On a Higher Plane
Eva Hagberg -- Interior Design, 11/1/2004 12:00:00 AM
There's an old joke about the guru who went to the dentist and refused novocaine. Why was that? He wanted to transcend dental medication.
Transcendence isn't normally associated with cavities and root canals, but it may be now. When Doug Stiles Interior Design converted a 2,000-square-foot New York caretaker's apartment into the office of dentists Steven Alper and Avo Samuelian, the firm set aside traditional ideas of comfort—wood paneling, overstuffed chairs, thick carpet. Instead, principal Doug Stiles took health-care interiors both holistic and high-tech.
Perfectly representing this unusual synthesis, the flooring owes its dreamy blue to pigment-dyed concrete—the subtle shine comes from low-gloss resin lacquer. Stiles chose the color for both its calming effect and spiritual meaning. "Blue is associated with balancing and healing the body's fifth energy center, or chakra, located at the throat," he explains.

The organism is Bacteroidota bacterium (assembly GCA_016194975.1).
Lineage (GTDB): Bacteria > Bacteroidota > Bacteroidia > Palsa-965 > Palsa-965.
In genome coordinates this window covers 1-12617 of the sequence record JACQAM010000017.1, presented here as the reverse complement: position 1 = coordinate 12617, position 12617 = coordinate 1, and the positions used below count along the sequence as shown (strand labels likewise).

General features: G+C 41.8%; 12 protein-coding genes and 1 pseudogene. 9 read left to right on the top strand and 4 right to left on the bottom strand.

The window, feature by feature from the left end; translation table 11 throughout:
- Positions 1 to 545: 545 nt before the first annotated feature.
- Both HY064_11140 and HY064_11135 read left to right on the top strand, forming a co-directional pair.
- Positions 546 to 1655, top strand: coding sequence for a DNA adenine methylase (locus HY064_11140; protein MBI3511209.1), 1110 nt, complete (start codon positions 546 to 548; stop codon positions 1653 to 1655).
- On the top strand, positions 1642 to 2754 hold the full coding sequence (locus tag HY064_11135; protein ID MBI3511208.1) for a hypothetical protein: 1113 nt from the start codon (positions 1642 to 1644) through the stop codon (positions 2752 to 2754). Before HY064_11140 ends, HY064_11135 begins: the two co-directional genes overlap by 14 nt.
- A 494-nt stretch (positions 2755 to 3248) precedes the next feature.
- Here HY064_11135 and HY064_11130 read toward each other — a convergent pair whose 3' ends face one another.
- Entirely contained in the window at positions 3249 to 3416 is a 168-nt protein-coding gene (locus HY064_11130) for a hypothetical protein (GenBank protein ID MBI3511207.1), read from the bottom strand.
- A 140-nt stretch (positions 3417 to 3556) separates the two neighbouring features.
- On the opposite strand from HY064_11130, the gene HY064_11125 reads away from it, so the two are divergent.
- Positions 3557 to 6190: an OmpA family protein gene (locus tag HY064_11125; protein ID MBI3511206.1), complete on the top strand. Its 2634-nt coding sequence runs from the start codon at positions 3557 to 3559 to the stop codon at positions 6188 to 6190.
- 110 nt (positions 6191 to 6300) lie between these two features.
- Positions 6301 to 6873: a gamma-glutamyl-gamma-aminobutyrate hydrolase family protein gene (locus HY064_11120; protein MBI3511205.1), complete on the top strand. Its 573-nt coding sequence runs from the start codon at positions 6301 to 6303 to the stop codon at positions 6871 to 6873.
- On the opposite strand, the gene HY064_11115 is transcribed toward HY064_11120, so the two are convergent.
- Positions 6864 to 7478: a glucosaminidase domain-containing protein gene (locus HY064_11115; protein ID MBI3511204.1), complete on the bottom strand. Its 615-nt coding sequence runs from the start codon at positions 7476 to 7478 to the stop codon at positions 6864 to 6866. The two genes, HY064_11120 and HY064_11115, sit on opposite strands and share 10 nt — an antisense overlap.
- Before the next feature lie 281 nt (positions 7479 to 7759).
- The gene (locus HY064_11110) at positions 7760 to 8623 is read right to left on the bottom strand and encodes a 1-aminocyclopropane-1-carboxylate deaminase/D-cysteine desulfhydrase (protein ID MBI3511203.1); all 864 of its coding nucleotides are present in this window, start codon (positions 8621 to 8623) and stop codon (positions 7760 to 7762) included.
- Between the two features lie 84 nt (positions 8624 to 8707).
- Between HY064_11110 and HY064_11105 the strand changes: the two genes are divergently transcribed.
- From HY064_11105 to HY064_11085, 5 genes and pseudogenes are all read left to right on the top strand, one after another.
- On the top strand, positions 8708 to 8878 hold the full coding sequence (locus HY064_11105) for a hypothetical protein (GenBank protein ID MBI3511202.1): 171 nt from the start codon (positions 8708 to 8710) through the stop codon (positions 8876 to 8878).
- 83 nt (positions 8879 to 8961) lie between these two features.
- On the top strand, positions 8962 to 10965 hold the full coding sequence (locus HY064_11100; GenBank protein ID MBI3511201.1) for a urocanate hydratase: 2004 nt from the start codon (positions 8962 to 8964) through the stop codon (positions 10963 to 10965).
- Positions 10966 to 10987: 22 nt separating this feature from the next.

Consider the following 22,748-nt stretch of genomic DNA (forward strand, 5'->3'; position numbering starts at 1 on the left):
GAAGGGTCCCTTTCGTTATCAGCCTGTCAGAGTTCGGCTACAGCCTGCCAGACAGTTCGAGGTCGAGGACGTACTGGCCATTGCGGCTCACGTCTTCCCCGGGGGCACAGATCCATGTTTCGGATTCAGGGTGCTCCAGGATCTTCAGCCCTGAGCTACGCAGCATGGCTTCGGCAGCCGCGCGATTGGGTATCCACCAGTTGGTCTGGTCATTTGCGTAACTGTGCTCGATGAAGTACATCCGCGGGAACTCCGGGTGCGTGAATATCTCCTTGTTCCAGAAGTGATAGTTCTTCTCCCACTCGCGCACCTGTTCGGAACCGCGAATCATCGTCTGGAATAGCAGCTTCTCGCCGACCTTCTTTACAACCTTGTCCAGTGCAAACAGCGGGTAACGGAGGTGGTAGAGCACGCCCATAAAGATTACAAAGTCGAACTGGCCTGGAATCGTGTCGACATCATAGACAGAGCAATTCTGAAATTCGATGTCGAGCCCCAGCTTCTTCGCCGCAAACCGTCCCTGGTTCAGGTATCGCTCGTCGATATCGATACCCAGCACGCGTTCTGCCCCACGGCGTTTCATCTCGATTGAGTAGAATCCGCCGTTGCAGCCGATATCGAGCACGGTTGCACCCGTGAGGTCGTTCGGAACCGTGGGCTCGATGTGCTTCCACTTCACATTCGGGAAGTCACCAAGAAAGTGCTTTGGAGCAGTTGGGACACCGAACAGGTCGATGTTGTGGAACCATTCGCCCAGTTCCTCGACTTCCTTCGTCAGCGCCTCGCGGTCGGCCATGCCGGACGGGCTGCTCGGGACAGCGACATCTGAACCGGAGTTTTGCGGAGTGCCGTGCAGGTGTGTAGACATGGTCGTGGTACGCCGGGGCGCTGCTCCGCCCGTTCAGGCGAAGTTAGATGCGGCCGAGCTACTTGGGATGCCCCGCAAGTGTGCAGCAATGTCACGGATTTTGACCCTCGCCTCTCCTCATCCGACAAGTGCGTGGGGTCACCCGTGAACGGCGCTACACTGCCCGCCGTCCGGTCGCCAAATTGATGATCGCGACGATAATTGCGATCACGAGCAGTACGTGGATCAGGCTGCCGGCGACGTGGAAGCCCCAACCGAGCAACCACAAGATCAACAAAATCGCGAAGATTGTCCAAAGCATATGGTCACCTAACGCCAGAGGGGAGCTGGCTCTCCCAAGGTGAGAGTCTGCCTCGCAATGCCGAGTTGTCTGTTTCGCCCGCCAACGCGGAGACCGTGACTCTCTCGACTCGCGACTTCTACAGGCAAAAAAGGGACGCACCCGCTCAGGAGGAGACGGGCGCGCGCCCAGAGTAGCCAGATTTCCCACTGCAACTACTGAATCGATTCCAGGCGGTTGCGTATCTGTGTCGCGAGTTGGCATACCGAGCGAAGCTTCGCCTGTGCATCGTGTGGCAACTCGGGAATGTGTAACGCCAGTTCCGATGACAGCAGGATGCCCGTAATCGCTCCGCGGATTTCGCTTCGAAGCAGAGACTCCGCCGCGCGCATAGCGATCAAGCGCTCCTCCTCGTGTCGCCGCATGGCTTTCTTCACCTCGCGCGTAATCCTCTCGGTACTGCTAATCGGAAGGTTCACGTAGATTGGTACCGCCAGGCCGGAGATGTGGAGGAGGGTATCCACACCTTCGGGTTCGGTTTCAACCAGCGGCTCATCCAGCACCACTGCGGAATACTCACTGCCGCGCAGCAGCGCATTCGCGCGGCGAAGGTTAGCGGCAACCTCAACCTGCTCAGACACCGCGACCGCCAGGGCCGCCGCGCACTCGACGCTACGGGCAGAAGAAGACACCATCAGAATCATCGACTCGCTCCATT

In reception, the blue flooring anchors a desk of cork, plywood, and Panelite honeycomb aluminum panels, plus a waiting area of excellent mid-century credentials. Italian 1950's blown-glass pendant fixtures hang above Marco Zanuso's pair of womblike vintage armchairs and a glass-topped table that reflects light from three south-facing windows. Against one wall, above a vintage George Nelson bench with a seat of walnut slats, hangs a Joseph Conforti piece composed of rows of small ceramic tags, while bright, densely packed swirls fill the surface of a photo-based work by "Whitney Biennial" darling Assume Vivid Astro Focus, an artist more conventionally known as Eli Sudbrack.
Extending from reception is a long skylit hallway lined by steel-framed doors with capsule-shape windows. Five of the doors open to treatment rooms. The remaining seven belong to the break room, lab, restroom, storage room, dentists' offices, and administrative office.
In the inner rooms and offices, which are windowless, there's not a ray of fluorescent down-lighting to be found. Full-spectrum indirect fluorescents are recessed in treatment-room cabinetry, and—everywhere except reception—wall-mounted incandescents provide the primary illumination source, playfully diffusing both light and anxiety. Open wide, and say "Ohm."